HARTFORD, Conn. – Stuffed into a bill that makes “minor revisions” to education statutes that passed both chambers on the final night of the legislative session was a provision mandating what type of beverages can be served in schools.
The amended bill says “low-fat milk that is unflavored or fat-free milk that is flavored or unflavored that contains no artificial sweeteners, nonnutritive sweeteners or sugar alcohols, no added sodium and no more than four grams of sugar per ounce” will be able to be served. Also, the milk must not receive more than 35 percent of the calories from fat per portion and no less than 10 percent of calories from saturated fat per portion. Fruit or vegetable juices must have no added sugars or sweeteners or caffeine.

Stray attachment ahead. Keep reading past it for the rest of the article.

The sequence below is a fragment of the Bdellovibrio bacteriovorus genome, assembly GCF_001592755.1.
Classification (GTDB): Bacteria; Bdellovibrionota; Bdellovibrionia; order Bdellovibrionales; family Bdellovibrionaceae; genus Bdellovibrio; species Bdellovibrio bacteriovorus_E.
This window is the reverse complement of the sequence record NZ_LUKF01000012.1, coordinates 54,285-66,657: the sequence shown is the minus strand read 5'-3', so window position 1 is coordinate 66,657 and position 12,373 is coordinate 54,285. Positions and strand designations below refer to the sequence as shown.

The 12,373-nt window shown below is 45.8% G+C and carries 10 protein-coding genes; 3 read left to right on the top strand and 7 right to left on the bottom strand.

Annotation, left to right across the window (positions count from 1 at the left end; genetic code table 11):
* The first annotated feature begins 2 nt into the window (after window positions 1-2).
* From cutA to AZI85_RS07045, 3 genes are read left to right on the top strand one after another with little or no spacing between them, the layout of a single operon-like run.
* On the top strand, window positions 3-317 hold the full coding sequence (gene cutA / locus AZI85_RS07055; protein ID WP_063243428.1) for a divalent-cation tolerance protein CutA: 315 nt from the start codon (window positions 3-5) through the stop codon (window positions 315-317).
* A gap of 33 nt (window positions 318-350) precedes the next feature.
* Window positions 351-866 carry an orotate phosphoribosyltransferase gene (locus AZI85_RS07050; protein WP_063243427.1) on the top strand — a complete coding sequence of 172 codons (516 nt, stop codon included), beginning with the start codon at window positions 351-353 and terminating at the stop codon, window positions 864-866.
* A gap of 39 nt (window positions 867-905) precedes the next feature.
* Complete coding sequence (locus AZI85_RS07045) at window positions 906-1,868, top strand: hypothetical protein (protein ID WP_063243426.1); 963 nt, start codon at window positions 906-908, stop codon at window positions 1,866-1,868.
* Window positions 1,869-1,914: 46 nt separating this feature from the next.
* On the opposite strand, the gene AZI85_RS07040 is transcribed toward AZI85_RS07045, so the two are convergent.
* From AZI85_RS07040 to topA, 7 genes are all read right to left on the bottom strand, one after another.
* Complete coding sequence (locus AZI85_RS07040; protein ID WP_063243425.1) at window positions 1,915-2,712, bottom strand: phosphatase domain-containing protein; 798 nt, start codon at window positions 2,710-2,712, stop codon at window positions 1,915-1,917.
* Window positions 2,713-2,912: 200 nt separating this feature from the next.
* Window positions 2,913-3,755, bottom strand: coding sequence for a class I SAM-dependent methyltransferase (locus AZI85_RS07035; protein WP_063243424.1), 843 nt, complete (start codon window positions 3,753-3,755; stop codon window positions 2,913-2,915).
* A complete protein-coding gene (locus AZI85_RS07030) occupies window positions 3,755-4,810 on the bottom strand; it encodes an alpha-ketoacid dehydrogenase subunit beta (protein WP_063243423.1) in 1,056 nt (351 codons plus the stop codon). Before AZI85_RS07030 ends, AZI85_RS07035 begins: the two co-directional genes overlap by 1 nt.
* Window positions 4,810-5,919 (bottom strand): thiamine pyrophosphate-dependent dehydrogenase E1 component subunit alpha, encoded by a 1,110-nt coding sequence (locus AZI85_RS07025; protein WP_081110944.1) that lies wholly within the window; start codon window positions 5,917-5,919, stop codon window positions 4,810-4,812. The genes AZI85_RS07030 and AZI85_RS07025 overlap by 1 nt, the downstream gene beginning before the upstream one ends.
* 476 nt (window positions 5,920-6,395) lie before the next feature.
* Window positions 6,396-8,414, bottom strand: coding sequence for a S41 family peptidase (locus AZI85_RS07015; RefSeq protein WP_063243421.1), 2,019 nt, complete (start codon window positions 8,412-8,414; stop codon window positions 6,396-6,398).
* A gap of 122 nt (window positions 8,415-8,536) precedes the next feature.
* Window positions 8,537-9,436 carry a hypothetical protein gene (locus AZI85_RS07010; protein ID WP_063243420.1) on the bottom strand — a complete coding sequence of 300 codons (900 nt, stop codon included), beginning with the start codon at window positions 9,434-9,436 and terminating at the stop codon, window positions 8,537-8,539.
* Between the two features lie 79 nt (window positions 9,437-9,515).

The legislation also dictates the size of beverages. Aside from water, no beverage shall exceed 8 fluid ounces for elementary schools and 12 ounces for middle and high schools.
Pat Baird, a nurse and the president of the Connecticut Academy of Nutrition and Dietetics, said that the language means that chocolate milk would be eliminated from school lunches because there is no chocolate milk without sodium.
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